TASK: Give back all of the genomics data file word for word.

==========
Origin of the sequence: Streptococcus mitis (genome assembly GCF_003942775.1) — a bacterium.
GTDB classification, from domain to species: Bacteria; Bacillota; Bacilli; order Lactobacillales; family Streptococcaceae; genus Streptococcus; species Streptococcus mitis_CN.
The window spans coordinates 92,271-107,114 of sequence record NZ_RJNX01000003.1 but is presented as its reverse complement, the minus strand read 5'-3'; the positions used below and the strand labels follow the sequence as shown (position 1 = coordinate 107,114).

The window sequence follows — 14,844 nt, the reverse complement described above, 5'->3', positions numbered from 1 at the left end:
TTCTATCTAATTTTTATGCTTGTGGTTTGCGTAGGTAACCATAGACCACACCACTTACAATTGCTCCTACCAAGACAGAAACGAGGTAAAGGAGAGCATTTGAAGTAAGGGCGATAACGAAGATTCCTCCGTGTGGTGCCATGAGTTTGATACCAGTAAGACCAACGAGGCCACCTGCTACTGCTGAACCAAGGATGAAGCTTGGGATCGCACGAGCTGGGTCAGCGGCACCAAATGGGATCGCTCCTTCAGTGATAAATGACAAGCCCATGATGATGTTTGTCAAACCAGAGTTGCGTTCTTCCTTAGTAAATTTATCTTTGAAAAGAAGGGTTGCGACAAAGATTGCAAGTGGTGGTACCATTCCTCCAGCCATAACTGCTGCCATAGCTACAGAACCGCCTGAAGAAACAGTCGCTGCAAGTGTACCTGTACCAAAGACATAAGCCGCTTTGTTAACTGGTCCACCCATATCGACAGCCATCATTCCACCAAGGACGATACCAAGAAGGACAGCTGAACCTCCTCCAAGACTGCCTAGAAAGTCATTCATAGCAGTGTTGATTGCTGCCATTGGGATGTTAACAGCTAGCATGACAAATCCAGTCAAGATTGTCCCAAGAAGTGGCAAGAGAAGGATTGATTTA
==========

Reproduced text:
Origin of the sequence: Streptococcus mitis (genome assembly GCF_003942775.1) — a bacterium.
GTDB classification, from domain to species: Bacteria; Bacillota; Bacilli; order Lactobacillales; family Streptococcaceae; genus Streptococcus; species Streptococcus mitis_CN.
The window spans coordinates 92,271-107,114 of sequence record NZ_RJNX01000003.1 but is presented as its reverse complement, the minus strand read 5'-3'; the positions used below and the strand labels follow the sequence as shown (position 1 = coordinate 107,114).

The window sequence follows — 14,844 nt, the reverse complement described above, 5'->3', positions numbered from 1 at the left end:
TTCTATCTAATTTTTATGCTTGTGGTTTGCGTAGGTAACCATAGACCACACCACTTACAATTGCTCCTACCAAGACAGAAACGAGGTAAAGGAGAGCATTTGAAGTAAGGGCGATAACGAAGATTCCTCCGTGTGGTGCCATGAGTTTGATACCAGTAAGACCAACGAGGCCACCTGCTACTGCTGAACCAAGGATGAAGCTTGGGATCGCACGAGCTGGGTCAGCGGCACCAAATGGGATCGCTCCTTCAGTGATAAATGACAAGCCCATGATGATGTTTGTCAAACCAGAGTTGCGTTCTTCCTTAGTAAATTTATCTTTGAAAAGAAGGGTTGCGACAAAGATTGCAAGTGGTGGTACCATTCCTCCAGCCATAACTGCTGCCATAGCTACAGAACCGCCTGAAGAAACAGTCGCTGCAAGTGTACCTGTACCAAAGACATAAGCCGCTTTGTTAACTGGTCCACCCATATCGACAGCCATCATTCCACCAAGGACGATACCAAGAAGGACAGCTGAACCTCCTCCAAGACTGCCTAGAAAGTCATTCATAGCAGTGTTGATTGCTGCCATTGGGATGTTAACAGCTAGCATGACAAATCCAGTCAAGATTGTCCCAAGAAGTGGCAAGAGAAGGATTGATTTA